Big Coal’s $100 million muscle machine

The muscle of the coal industry’s lobbying machine was flexed last month with the launch of the latest industry-coordinated PR campaign “Australians for Coal”, pleading the case for ongoing support of the industry in the face of a market slump and increasing community opposition. It takes considerable funds to reach both the halls of power and millions of lounge rooms at prime-time, but the release of the Minerals Council of Australia’s (MCA) Annual Report this week reveals the huge amount of money being spent to push Big Coal’s case. A best-guess estimate is that in the last two years Australia’s coal industry has spent the best part of $100 million attempting to defend its increasingly tattered social licence.

Renewable power and energy efficiency are eroding profitability in the domestic coal power sector and undermining demand in key markets such as China, but Australia’s coal lobby shows no sign of acknowledging that times have changed.

If Australians are looking for an explanation as to why coal-belt states and the federal government are bending over backwards to support the industry, despite the increasing outcry at the damage the industry does to Australia’s land and water resources, and the global climate, the single biggest reason is the sheer scale of Big Coal’s largely behind-the-scenes lobbying machine. As growing farmer and community opposition, tough market conditions and political scandals rapidly undermine its standing, the industry appears to be cranking up its PR machine.

The coal lobby’s muddy footprints litter Australia’s political landscape. Wherever there are moves to promote renewable energy, put a price on the heavy costs of carbon pollution or ensure legal protections for landowners, the coal industry’s lobbyists are there to put a stop to any changes that would threaten their protected status.

As the coal industry has grown, the coal industry lobby groups’ coffers have filled. Between them, according to their annual reports, the MCA, the New South Wales Minerals Council (NSWMC) and the Queensland Resources Council (QRC) had a combined income of over $103 million over the last two years to press the case for their members, which have increasingly been coal companies.

The biggest of all the lobby groups is the MCA, which in the last two years alone had income of over $58 million and boasts a roll call of over 39 staff. The state-based mining lobby groups contribute further political firepower and cash. In the last two years the QRC has spent $22 million while the NSW Minerals Council spent another $20 million promoting their members’ interests. In both states, coal mining is the main mining game by a big margin.

The oil and gas industry’s peak lobby group, the Australian Petroleum Production & Exploration Association (APPEA), is another major industry lobby group promoting fossil fuels. In the last two years APPEA spent $37.1 million promoting the industry’s pro-oil and gas agenda of which over $11 million went to promoting and defending coal seam gas projects in New South Wales and Queensland.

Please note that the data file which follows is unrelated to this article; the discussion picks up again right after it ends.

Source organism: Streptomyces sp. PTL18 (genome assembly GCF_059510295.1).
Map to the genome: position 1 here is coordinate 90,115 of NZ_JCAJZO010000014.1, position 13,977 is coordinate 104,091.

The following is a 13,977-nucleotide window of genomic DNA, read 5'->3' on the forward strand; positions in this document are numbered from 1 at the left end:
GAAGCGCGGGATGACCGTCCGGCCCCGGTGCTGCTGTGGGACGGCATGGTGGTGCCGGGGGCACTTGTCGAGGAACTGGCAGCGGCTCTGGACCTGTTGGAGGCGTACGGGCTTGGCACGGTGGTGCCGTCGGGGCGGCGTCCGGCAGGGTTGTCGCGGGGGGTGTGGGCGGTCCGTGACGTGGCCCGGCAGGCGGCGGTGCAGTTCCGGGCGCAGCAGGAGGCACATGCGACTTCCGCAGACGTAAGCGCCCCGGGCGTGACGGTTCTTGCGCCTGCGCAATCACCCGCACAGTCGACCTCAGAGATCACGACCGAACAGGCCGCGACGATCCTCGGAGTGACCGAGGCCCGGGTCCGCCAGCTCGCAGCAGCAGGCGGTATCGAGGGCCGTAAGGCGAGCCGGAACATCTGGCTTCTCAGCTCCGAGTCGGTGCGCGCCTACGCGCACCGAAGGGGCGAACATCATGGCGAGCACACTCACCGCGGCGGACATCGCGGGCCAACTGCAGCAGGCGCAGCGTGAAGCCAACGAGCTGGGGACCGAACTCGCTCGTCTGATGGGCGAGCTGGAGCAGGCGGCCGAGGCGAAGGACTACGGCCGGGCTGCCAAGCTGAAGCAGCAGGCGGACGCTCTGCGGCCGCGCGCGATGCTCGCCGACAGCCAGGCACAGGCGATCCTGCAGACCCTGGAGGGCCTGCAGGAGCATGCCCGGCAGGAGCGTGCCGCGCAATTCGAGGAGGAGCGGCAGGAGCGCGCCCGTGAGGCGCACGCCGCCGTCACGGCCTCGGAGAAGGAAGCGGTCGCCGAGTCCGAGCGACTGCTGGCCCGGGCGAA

Traditionally, the coal lobby groups overwhelmingly represented the big multinational players in the global coal industry. For example, of the MCA’s 12-person Board of Directors, five directors represent companies with massive coal export interests: BHP-Billiton, Rio Tinto, Xstrata Coal Australia, Anglo American and Peabody Energy.

In recent times coal lobby groups were boosted by the arrival of new Indian, Chinese, Thai and other companies. For example, some of the QRC’s newest members are the Indian companies GVK and Adani Mining which are proposing controversial mega-mines in the Galilee Basin and associated port facilities adjoining the Great Barrier Reef. While the three big lobby groups also represent companies which mine other commodities, in the coal-belt states of NSW, Victoria and Queensland the other sectors are comparative minnows.

Like most industry lobby groups, they hire well-connected former insiders. For example, the NSWMC’s CEO Stephen Galilee formerly worked as chief of staff for the new NSW Premier Mike Baird. To bolster its in-house lobbying muscle the NSWMC has hired Premier State Consulting, a lobbying firm headed by former NSW Liberal Party powerbroker Michael Photios.

On top of tens of millions spent directly by industry lobby groups the major companies spend millions more on their own lobbying efforts and millions more still on PR, advertising campaigns and community sponsorship.

All up it is a fair bet that the Australian coal industry has spent well over $100 million in the last two years on its lobbying and PR campaigns as its seeks to smooth the way for damaging new coal projects and protect existing ones. As money spent by companies on lobbying is a tax-deductible expense, indirectly Australian taxpayers end up subsidising the coal lobby.

Despite their massive investments in PR the coal lobby must be increasingly aware of the fragility of their social licence. This was made starkly clear when the ‘Australians for Coal’ campaign not only failed to enthuse supporters to take to social media but saw regular twitter users overrun the industry’s #australiansforcoal hashtag with examples of the industry’s poor track record of environmental and social harm. Just as the asbestos and tobacco industries once enjoyed widespread public support, the coal industry would do well to remember that when the negative impacts of an industry outweigh the benefits, money alone can’t buy community support forever.

Read the published article in The Sydney Morning Herald.

Bob Burton is a Contributing Editor of CoalSwarm and a Director of the Sunrise Project. In 2013, with Guy Pearse and David McKnight, he co-authored Big Coal: Australia’s Dirtiest Habit.

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